redbaron's Avatar
    Join Date
    Apr 2007
    Posts
    9,321
    Mentioned
    16 Post(s)
    Tagged
    0 Thread(s)

    Default

    Quote Originally Posted by Expat
    Kristiina

    I suggest it's rather that Henry V is being ENFj, and Leonidas, ISTj, so Leonidas impresses you more

    Sure, the acting and phrases in Henry V is theatrical, and in 300, realistic, so that's another reason.
    I FAR prefer Henry. Probably also because of the music and theatricality. Also b/c I adore KB. He was also merry, as you pointed out before. It wasn't just the intensity and decisiveness. He was laughing in the face of danger, practically thrilled to be there.
    IEI-Fe 4w3

  8. #8
    Blaze's Avatar
    Join Date
    Aug 2006
    Posts
    5,725
    Mentioned
    9 Post(s)
    Tagged
    0 Thread(s)

    Default

    i agree with kristiina....leonides represents better IMO. perhaps because of realism or more Se not sure about this but overall it seems more beta to me than the other one.

    btw kristiina, even before i viewed those 2 videos, i was thinking that they would be the ones you chose! weird, i guess great minds think alike, no? lol

    ILE

    those who are easily shocked.....should be shocked more often

  9. #9
    Kristiina's Avatar
    Join Date
    May 2005
    Location
    Estonia, Tartu
    Posts
    4,021
    Mentioned
    5 Post(s)
    Tagged
    0 Thread(s)

    Default

    Quote Originally Posted by diamond8
    i agree with kristiina....leonides represents better IMO. perhaps because of realism or more Se not sure about this but overall it seems more beta to me than the other one.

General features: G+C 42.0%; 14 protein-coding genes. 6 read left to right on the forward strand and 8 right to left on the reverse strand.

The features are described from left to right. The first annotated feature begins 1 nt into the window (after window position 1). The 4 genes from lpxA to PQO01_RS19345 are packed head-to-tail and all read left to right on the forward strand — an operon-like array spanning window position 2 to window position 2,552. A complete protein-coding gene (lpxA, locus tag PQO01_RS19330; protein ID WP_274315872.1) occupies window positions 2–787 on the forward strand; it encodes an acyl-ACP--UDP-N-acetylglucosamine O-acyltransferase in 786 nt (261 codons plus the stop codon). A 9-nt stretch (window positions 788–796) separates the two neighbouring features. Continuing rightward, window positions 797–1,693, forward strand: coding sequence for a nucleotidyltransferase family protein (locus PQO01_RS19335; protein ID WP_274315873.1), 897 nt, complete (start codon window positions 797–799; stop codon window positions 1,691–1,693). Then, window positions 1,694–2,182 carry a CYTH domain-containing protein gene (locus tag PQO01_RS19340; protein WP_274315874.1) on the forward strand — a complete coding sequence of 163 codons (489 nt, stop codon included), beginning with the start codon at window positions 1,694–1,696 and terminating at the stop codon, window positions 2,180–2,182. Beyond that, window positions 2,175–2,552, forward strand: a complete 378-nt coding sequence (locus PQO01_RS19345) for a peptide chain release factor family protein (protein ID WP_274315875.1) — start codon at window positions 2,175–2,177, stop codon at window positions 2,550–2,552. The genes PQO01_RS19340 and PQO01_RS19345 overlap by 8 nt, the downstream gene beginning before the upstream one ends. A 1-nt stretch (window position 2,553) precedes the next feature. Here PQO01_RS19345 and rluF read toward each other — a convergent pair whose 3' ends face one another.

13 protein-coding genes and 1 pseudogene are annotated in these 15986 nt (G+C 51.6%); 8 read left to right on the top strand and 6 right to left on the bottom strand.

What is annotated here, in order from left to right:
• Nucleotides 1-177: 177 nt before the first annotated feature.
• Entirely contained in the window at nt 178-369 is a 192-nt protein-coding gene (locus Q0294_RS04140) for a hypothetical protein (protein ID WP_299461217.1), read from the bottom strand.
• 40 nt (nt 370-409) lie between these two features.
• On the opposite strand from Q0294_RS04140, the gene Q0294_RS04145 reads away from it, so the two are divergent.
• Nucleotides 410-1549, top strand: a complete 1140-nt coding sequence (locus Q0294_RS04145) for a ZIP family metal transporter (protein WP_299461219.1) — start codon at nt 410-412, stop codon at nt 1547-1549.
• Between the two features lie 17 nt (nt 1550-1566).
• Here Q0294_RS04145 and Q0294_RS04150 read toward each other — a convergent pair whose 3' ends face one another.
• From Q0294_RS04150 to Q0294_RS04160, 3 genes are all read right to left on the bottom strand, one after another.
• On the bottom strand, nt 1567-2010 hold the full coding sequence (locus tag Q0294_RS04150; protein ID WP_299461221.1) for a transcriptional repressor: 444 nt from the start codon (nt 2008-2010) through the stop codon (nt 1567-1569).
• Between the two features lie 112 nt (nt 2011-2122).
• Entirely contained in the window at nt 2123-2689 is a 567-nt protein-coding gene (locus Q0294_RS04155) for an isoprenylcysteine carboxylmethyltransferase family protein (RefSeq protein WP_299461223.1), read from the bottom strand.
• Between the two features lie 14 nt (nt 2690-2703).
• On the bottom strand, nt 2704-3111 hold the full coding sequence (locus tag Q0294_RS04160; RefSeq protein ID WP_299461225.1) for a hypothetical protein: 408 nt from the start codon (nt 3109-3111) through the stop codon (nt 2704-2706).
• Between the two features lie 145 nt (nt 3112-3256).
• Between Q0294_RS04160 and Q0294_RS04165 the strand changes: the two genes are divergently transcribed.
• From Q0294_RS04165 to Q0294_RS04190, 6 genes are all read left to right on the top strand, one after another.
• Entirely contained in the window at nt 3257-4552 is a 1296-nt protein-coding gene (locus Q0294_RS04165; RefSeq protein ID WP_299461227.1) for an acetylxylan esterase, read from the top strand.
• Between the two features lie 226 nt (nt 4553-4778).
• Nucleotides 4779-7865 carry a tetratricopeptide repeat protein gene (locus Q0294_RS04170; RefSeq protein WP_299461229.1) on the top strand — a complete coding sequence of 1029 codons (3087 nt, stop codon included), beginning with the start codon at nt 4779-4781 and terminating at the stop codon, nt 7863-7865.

btw kristiina, even before i viewed those 2 videos, i was thinking that they would be the ones you chose! weird, i guess great minds think alike, no? lol
    lol. indeed!
    EIE, ENFj, intuitive subtype.
    E3 (probably 3w4)

    Cool ILI hubbys are better than LSIs any time!

    Old blog: http://firsttimeinusa.blogspot.com/
    New blog: http://having-a-kid.blogspot.com/

  10. #10

    Join Date
    Jun 2005
    Posts
    345
    Mentioned
    1 Post(s)
    Tagged
    0 Thread(s)

    Default

    Dear all,

    I have been trying to understand more about Beta Quadra values in real life, with examples before my eyes, rather than theoretical descriptions or with Babelfish translations of Russian documents, which I tend to find more confusing than helpful. Since this clip is a “perfect illustration” of Beta values (and I respect Expat’s judgement on this), could somebody please explain where you can see the Beta-ness in this clip?

    For example, where is the Aristocracy, Decisiveness and Merriness? The Fe, Ni, Se and Ti? Danger, sad side, self-destruction?

    For these questions, I can make educated guesses. Guesses can be wrong or incomplete, but I’ll take the plunge and just write down what ‘intuitively’ comes to mind:

    For instance, there is the idea of being special, more noble and honourable, than the gentleman at home who will think themselves “accurs’d” that they were not there. The idea of a “band of brothers” who will stand up and do the right thing. The idea of showing their scars with pride, or being going down in history as brave and courageous. The music and sense of grandeur and noble purpose (which, incidentally, reminded me of some scenes of Lord of the Rings which I really like). The idea of fighting, not going quietly, and the idea of being obedient to God and doing his will.

    Am I am the right lines at all?

    Kind regards,
    Five/Tanzhe

  11. #11
    XoX's Avatar
    Join Date
    Jan 2006
    Posts
    4,407
    Mentioned
    1 Post(s)
    Tagged
    0 Thread(s)

    Default

    I like videos They make a more visual description of types and quadras than just text. Of course this kind of small clips trivialize the matter. I can see how Kristiina's video is Beta. More in the side. Expat's video is perhaps more in the side of Beta. Neither of those made an especially strong impression on me. First one was too "light" and "naive" (somewhat same what Kristiina said) and second one was too plain "brutal" (it didn't seem heroic but evil to me). Although I liked the epic "mood" in both I didn't quite like the details.